INDIANAPOLIS — Xavier Rhodes and Odell Beckham Jr. have a bit of history.
Four years ago, when Rhodes was with the Minnesota Vikings and Beckham was a soaring star with the New York Giants, the veteran cornerback played a lead role in one of the worst days of OBJ’s career. Rhodes continually goaded the explosive wide receiver, challenging him verbally and physically from the opening snap.
The result was one of Beckham’s worst games in New York. He finished with just three catches for 23 yards, drew one unsportsmanlike conduct penalty in retaliation and suffered a miscommunication with former quarterback Eli Manning that led to an easy interception for Rhodes.
In the NFL, four years counts as a lifetime. Both men are in different places, literally and figuratively.
But they figure to again play major roles when the Indianapolis Colts (3-1) visit the Cleveland Browns (3-1) in Sunday’s showcase showdown.
Rhodes broke into laughter when asked about his previous engagement with Beckham this week.
“I knew that question was coming sooner or later,” he said.
After being cut by the Vikings in March, Rhodes reunited with defensive backs coach Jonathan Gannon in Indianapolis. And, through the first four games, the 30-year-old has been rediscovering his Pro Bowl form.
Quarterbacks have completed just 9 of 18 targets in Rhodes’ direction, and they have a rating of 52.1 when challenging him. The physical cornerback is tied for the team lead with five passes defensed and two interceptions, one of which he returned 44 yards for a touchdown.
After a slow start this season, Beckham appears to be in vintage form as well. He caught five passes for 81 yards and two touchdowns and carried the ball twice for 73 yards, including a 50-yard touchdown run, during the Browns’ 49-38 victory against the Dallas Cowboys last week. On the year, OBJ leads Cleveland with 236 receiving yards and three scoring receptions.
His matchup with Rhodes promises to be a juicy subplot during a game both teams hope to use as validation for their respective hot starts.
But Rhodes doesn’t expect any carryover from his previous battle with Beckham. No matter how memorable it was.
“That was in the past, man,” he said. “This is a new year, and more than likely we’re probably just gonna go out there and play ball. We’re older guys, and we just wanna go out there and try to get the win.”
Both teams come in riding three-game winning streaks after both suffered disappointing losses in Week 1.
The similarities don’t end there. The Browns’ opponents during their win streak have a combined record of 3-8-1. Indianapolis’ opponents over the same span are 4-8.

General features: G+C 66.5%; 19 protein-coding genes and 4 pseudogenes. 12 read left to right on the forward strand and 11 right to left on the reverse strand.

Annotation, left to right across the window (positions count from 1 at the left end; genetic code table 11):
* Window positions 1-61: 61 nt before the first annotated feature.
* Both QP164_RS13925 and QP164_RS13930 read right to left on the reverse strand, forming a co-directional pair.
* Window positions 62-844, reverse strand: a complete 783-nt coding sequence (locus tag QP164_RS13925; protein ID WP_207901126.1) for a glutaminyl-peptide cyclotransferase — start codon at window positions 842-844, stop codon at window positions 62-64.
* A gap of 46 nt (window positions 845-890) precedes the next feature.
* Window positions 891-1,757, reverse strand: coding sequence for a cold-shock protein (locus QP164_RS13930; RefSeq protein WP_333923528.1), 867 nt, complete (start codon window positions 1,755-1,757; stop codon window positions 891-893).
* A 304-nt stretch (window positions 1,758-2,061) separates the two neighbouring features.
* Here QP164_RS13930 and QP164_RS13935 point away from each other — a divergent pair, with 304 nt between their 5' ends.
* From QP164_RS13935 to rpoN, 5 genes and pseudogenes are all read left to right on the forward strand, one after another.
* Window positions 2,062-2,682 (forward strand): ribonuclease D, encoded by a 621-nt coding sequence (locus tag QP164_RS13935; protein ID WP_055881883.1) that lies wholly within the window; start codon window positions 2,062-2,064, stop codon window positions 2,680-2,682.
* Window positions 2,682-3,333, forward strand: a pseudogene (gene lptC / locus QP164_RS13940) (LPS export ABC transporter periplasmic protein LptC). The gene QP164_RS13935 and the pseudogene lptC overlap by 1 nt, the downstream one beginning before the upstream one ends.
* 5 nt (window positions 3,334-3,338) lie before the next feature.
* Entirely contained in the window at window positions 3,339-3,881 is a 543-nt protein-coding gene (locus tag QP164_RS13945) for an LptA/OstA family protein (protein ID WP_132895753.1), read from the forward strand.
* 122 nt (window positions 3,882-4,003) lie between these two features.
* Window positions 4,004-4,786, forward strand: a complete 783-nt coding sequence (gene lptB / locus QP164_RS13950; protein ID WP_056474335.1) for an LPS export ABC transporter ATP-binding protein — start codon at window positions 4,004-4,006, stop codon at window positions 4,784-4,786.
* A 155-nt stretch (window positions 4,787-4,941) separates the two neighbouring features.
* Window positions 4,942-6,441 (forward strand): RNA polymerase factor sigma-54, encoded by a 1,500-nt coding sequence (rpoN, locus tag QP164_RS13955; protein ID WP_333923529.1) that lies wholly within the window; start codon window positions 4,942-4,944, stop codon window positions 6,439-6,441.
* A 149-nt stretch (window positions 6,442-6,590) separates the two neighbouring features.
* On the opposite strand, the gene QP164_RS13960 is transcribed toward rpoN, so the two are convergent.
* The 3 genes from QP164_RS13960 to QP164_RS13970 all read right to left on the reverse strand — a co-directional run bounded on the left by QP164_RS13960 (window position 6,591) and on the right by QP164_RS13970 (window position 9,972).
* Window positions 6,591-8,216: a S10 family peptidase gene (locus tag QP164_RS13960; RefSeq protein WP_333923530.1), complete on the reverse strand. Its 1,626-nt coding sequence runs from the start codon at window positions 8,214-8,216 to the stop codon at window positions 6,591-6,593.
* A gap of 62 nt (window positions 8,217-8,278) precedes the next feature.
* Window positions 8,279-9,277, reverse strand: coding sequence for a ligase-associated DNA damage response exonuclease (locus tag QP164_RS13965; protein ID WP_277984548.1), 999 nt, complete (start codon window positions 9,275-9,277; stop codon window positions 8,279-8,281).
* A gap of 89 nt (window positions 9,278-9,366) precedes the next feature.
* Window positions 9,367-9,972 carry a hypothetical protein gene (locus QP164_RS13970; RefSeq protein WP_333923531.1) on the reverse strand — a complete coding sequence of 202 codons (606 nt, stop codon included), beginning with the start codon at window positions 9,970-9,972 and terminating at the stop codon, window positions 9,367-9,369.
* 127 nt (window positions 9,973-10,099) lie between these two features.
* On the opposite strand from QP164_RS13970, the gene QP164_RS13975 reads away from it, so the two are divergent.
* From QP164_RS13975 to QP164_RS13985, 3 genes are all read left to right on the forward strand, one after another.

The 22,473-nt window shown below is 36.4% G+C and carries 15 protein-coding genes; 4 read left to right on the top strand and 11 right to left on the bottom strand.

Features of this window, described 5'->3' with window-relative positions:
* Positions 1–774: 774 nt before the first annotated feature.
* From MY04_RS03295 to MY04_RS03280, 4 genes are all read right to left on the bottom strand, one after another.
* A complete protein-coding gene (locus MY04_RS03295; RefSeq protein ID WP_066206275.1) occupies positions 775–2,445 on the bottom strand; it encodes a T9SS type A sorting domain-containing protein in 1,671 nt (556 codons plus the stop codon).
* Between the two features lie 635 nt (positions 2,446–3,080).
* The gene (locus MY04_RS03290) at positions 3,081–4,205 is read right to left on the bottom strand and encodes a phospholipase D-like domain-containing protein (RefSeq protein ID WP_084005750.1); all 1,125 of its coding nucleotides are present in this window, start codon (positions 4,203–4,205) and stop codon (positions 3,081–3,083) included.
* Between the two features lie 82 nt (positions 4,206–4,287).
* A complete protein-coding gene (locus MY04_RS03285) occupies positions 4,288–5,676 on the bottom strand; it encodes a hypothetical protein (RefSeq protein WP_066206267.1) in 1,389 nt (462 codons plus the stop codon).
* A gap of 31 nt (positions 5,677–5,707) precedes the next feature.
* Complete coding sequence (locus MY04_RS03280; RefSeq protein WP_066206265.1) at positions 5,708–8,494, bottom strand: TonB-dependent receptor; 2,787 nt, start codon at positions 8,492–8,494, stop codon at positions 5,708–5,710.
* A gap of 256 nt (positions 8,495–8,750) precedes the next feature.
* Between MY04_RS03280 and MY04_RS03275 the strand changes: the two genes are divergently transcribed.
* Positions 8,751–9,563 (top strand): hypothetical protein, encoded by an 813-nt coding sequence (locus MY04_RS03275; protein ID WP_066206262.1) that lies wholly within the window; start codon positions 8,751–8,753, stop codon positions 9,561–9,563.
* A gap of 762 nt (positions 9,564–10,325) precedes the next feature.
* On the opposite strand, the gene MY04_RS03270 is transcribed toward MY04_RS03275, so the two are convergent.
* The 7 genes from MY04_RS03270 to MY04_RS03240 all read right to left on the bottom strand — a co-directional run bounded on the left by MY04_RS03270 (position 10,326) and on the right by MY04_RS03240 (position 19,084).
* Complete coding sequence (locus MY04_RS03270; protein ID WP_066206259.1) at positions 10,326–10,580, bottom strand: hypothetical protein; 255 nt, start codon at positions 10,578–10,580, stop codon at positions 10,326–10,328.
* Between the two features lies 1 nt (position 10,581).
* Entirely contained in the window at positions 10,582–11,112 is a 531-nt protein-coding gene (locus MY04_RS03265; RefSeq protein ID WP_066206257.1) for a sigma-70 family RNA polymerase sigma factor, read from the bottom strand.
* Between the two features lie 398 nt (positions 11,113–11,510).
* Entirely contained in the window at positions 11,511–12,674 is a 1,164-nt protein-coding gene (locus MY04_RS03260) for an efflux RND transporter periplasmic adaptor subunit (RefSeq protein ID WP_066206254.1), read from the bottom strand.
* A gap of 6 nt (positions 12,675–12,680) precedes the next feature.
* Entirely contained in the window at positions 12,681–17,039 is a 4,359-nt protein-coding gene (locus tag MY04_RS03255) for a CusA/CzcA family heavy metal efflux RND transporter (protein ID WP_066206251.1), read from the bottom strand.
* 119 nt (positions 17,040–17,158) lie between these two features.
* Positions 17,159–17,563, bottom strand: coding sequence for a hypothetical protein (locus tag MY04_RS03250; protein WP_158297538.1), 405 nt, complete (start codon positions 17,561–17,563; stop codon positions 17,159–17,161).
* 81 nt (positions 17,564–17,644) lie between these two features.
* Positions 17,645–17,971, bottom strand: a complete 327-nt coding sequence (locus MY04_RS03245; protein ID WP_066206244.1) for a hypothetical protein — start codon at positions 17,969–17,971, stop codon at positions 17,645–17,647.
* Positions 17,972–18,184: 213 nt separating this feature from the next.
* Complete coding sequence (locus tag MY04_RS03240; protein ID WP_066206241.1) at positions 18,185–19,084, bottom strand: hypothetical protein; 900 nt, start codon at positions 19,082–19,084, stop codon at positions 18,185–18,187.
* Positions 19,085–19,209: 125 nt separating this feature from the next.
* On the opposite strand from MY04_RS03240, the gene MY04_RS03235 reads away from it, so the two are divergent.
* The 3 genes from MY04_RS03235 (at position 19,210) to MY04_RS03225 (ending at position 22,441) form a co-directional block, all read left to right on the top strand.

Cleveland gained a measure of respect by going on the road and rushing for 307 yards against the Cowboys last week. The Colts won an old-fashioned brawl with the previously undefeated Chicago Bears last week and held the home team to just 28 rushing yards.
Football geeks will be entertained by the glitzy Rhodes-Beckham matchup, but they’re really looking forward to a battle between two of the NFL’s most improved units — the Browns’ earth-moving offensive line against Indianapolis’ dominant defensive front.
Cleveland ranks No. 1 in the league with 5.9 yards per carry but will play without leading rusher Nick Chubb. The Colts rank sixth with an average of 3.6 yards surrendered per rushing attempt but have questions in the front seven after four linebackers appeared on the injury report this week.
It’s strength against strength with potential implications for January. The winner would have a tie-breaker in the AFC wild-card race, if needed.
“I have a lot of respect for (first-year head) Coach (Kevin) Stefanski,” Indianapolis head coach Frank Reich said. “He does a really good job. They’ve got some game-wreckers on defense, (and) obviously the best running game in the NFL. It will be a big challenge for us going on the road. Our preparation is key.”
Browns defensive end Myles Garrett already has five sacks this season, two tackles for loss and six quarterback hits.
Cleveland’s game plan is simple: Control the game clock with the running game, get plays in the passing game with Beckham and quarterback Baker Mayfield when needed and send Garrett after opposing quarterbacks who feel pressured to make the most of their limited possessions.
The Browns defense is opportunistic, forcing turnovers on an NFL-high 22.7% of opponents’ possessions.
It all adds up to the toughest challenge Indianapolis has faced this year.
One the Colts relish.
“Our defense has been unbelievable,” Indianapolis quarterback Philip Rivers said. “We’ve done enough offensively to win. We found a way collectively to win the game three out of the first four (weeks). That’s the objective each week, however it shakes out.”